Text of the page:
Strawberry season is in full swing, and researchers say the extract of this sweet fruit may stop the spread of breast cancer cells in the lab.
"We have shown for the first time that strawberry extract, rich in phenolic compounds, inhibits the proliferation of breast cancer cells in in vitro and in vivo models," said Maurizio Battino, a professor at the Marche Polytechnic University (Italy) and the European University of the Atlantic in Santander (Spain), and the study’s senior investigator.
Strawberries, and berries in general, have shown anti-inflammatory and antioxidative properties. So, to understand how compounds in strawberries affect cancer, the research team turned first to a cell model.
The team used highly invasive tumor cells and treated them with different concentrations of strawberry extracts (between 0.5 and 5 mg/ml) for up to three days. Exposure to the strawberry extract rich in polyphenols increased cell death and decreased cell division - effects which are highly desirable when trying to kill cancer cells. Of note, polyphenols are considered to be oxygen radical scavengers that can counter the effects of reactive oxygen species in the body.
Then, the team turned to mouse models which were injected with breast cancer cells. The mice fed with an enriched diet with 15 percent strawberry extract showed less tumor migration to the surrounding healthy tissue. "We also saw a significant reduction in the weight and volume of the tumor," said Battino. Mice fed with a normal diet didn’t seem to have positive alterations in their tumor growth.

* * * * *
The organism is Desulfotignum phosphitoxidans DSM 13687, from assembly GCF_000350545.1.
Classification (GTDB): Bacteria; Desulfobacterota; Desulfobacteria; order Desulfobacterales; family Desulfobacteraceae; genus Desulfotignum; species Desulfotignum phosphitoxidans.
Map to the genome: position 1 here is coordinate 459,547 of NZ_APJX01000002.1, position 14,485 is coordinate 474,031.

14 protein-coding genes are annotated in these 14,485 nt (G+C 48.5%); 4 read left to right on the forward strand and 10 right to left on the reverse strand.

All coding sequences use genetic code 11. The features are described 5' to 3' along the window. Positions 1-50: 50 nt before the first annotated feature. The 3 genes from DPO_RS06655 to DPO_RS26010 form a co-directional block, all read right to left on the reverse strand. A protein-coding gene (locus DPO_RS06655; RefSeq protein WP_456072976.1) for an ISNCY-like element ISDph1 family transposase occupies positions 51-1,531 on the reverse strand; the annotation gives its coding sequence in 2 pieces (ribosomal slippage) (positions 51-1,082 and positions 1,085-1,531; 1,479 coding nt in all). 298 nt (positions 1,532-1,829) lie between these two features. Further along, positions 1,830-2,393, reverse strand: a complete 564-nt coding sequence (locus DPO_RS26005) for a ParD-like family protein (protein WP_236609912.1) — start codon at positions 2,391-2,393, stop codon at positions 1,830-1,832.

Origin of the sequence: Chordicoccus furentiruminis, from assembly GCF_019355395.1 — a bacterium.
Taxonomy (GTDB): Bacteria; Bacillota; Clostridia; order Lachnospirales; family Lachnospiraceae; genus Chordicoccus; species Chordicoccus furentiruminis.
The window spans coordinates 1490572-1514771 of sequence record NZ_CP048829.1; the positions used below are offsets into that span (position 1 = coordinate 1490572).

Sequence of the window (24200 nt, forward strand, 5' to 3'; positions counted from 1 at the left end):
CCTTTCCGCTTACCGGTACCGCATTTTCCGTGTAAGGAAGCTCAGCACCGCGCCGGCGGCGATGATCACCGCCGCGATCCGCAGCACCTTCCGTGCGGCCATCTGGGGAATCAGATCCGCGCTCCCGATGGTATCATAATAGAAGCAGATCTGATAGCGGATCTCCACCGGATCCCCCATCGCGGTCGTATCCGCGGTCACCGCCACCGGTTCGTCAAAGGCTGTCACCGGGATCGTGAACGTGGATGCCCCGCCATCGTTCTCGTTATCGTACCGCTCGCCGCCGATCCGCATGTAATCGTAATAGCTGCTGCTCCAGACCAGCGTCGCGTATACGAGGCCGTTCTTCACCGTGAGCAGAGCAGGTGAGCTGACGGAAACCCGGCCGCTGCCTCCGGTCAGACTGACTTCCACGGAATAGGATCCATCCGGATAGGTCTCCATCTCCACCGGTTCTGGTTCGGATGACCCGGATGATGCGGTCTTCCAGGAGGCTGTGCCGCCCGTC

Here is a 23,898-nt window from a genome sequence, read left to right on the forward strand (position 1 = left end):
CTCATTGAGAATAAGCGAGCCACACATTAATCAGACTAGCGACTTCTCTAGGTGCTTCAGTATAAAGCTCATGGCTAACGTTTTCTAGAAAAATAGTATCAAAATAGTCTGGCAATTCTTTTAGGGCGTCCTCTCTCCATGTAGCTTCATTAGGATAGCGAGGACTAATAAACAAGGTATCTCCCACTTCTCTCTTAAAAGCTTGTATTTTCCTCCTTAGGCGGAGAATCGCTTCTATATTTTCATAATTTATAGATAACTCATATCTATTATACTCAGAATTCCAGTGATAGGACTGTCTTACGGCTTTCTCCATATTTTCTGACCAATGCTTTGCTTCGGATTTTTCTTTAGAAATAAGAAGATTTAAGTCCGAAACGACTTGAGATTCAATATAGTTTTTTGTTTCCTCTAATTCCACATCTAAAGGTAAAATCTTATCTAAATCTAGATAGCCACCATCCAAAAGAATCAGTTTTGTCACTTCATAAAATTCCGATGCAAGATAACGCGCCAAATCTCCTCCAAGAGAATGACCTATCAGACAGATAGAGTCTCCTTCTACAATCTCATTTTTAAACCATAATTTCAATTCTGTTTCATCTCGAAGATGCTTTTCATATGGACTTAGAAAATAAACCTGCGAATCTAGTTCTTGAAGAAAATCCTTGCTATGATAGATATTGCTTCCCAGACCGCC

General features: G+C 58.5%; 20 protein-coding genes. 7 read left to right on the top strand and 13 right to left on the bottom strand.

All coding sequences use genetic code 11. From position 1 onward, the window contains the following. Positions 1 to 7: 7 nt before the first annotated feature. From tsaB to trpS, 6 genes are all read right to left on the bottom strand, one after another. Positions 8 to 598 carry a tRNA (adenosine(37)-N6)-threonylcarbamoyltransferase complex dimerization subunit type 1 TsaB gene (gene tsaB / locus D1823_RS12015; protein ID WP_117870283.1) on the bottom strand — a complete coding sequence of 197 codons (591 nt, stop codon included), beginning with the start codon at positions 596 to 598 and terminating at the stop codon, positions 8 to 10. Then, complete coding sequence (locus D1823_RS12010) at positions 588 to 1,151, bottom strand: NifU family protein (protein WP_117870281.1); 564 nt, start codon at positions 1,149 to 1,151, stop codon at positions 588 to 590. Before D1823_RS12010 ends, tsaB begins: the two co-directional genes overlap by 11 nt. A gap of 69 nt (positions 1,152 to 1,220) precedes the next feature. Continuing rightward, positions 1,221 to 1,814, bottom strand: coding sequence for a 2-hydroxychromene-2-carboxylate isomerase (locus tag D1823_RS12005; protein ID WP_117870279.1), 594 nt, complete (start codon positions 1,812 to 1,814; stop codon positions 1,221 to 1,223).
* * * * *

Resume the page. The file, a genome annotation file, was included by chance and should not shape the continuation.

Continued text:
The team also explored the effects of strawberry extract on the genetic expression profile of the cancer cells. They showed that the extract decreased the expression of genes involved with invasion and metastasis. This may be a mechanism for the positive results seen in both the cellular and mouse models.
But before people get too excited about gorging on strawberries for anti-cancer purposes, the team is quick to note that the results are limited to the cell and mouse models. Specifically, it’s not known if the same results will occur in humans without further experiments.
"The majority of diseases, including cancer, are complex," said Battino, "and involve complex interactions between cellular and molecular systems that determine the development of the disease. These results are without a doubt valid for understanding potential effects of strawberries on breast cancer and the molecular mechanisms involved, but they must be complemented with clinical and epidemiological studies to verify whether humans experience the same positive effects as we have observed in mice."
Despite this big caveat, they acknowledge that incorporating more fruits like berries as part of a healthy diet may not be such a bad move!